Diamonds Are Evil jewelry company takes stand against diamonds


Sarah Montgomery

On South Congress, Michael Murphy and Meredith Butler stand at their booth where they sell their handmade laser-cut jewelry under the name Diamonds Are Evil. In addition to making their own jewelry, the couple also custom makes all of their booth displays.

Sarah Montgomery

Two years ago, Texas A&M students Michael Murphy and Meredith Butler decided to start using scraps of wood from leftover architecture projects to make intricately designed pieces of jewelry. The couple vowed against the culture created by the diamond market, which shaped the idea of Diamonds Are Evil. 

Since Diamonds Are Evil’s founding, Murphy and Butler have relocated the business from a wood shop in College Station to their spare room in Austin, where they design, cut and assemble each piece of jewelry by hand. The jewelry pieces are made from multiple layers of birch plywood. The layers are laser-cut with their original designs, laminated together and then attached to necklace chains or other metal findings made of antiqued brass-finished steel. 

In their booth on South Congress Avenue on a Saturday afternoon, they sell their jewelry next to dozens of other vendors. 

“Who would have thought to use plywood to make jewelry,” said Marvin Henderson, a Diamonds Are Evil customer. “That’s just really interesting. It’s beautiful. I don’t know; it’s just different. I always look for jewelry for my mom, and she just likes things that are really different.”

Murphy and Butler pride themselves on making original products. Over time, diamonds have become the standard jewel of engagement rings, wedding rings and luxury jewelry. The rock gives Americans three ways to measure commitment: carat, cut and clarity. According to the World Diamond Council, the United States’ diamond market makes up 50 percent of the world’s total diamond consumption and is an approximately $36-billion industry.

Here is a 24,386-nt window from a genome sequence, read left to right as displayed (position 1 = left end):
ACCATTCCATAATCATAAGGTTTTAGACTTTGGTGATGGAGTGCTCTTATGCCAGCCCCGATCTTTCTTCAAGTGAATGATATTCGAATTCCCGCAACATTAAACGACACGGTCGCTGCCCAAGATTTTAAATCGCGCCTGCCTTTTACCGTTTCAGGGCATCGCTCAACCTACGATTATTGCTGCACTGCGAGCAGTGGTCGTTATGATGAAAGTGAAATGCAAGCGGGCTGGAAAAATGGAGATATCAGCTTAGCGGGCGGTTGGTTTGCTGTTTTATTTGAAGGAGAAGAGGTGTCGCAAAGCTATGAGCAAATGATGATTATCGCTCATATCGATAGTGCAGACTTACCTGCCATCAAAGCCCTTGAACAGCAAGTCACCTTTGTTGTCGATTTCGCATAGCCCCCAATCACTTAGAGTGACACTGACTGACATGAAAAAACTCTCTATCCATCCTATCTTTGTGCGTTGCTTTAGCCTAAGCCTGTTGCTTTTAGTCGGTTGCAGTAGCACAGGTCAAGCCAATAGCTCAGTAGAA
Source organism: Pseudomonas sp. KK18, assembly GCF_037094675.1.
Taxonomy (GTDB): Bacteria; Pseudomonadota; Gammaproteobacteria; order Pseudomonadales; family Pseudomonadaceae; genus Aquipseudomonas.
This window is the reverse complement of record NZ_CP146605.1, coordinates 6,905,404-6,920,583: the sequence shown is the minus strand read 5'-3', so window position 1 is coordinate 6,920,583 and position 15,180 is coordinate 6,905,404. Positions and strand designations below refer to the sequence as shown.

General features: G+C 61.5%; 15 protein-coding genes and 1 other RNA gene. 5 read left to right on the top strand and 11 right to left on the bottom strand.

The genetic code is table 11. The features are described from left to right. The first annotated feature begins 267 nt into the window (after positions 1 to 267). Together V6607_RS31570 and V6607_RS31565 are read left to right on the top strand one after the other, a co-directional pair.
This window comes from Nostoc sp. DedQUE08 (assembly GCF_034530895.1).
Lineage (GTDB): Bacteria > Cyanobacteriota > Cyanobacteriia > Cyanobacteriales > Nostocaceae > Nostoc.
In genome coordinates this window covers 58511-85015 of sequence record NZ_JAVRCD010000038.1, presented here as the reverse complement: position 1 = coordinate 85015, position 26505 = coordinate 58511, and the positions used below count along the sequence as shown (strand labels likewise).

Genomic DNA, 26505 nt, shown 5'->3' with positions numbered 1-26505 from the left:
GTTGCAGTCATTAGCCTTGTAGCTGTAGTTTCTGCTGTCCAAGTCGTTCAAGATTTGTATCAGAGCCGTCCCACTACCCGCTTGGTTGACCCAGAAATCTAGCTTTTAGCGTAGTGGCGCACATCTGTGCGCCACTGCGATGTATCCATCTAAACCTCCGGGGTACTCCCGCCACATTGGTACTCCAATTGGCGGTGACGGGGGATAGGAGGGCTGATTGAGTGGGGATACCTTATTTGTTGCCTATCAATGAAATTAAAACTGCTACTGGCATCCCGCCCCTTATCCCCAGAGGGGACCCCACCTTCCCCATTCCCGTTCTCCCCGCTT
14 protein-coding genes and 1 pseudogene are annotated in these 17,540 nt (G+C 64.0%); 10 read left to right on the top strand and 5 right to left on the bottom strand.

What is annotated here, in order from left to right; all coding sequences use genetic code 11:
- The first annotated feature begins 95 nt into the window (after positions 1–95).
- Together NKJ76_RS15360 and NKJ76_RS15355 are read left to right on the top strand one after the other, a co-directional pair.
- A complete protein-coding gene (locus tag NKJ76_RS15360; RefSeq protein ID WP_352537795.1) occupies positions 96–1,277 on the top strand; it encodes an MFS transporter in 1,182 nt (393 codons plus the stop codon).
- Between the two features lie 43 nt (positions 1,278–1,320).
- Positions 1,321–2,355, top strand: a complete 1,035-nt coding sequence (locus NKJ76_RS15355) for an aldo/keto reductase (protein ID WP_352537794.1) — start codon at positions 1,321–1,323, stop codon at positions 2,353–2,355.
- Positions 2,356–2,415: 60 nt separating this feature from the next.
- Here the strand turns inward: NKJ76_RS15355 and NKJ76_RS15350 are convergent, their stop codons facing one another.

“We chose Diamonds Are Evil because diamonds are pretty repetitive,” Murphy said. “It’s just a ‘blingy’ rock, and a lot of people think it’s pretty and that it’s cool, but I don’t think there’s a lot to the design of it, whereas you can do the opposite of that and take a sustainable resource and turn it into art work and make it affordable for people to enjoy.”

Besides the qualm they have against the mainstream popularity of diamonds, Murphy and Butler also are concerned with the existence of blood diamonds — diamonds that are mined in a war zone in order to fund warlords. This type of mining occurs most commonly in Africa, where about 65 percent of the diamonds sold globally are mined, according to the World Diamond Council.  

“There’s no guarantee that you’re not buying a blood diamond whenever you buy a diamond from a store,” Butler said. “They can say that it’s not a blood diamond, but, once it comes through the processing centers in the states, they all get mixed up and there are blood diamonds and non-blood diamonds, and you never know which is which.”

While Diamonds Are Evil has grown by 600 percent as a business in the past year, it is not the couple’s main source of income. Butler works full time as an intern architect, and comes home after work to make jewelry and complete online orders, in addition to selling at their booth on weekends.

“It can be really stressful if I forget that it’s just a side thing,” Butler said. “It’s busy for sure balancing both and also hard because I know I want to do this full time eventually, so I want to put everything into it, but I know I need to put everything into my real job, and what’s left over goes to this at the end of the day.”

Despite the busy schedules and stress of running a small business, they both claim the experience has not worn down their relationship, but strengthened it.  

“We do balance each other out pretty well,” Murphy said. “We’re both creative. She’s more organized, but I usually have more common sense.”

Diamonds Are Evil pieces are sold at the couple’s booth every Saturday and can also be purchased from their online store Fifteen percent of their profits go to Aid for Africa, where Murphy and Butler hope the money will help those negatively affected by diamond trade.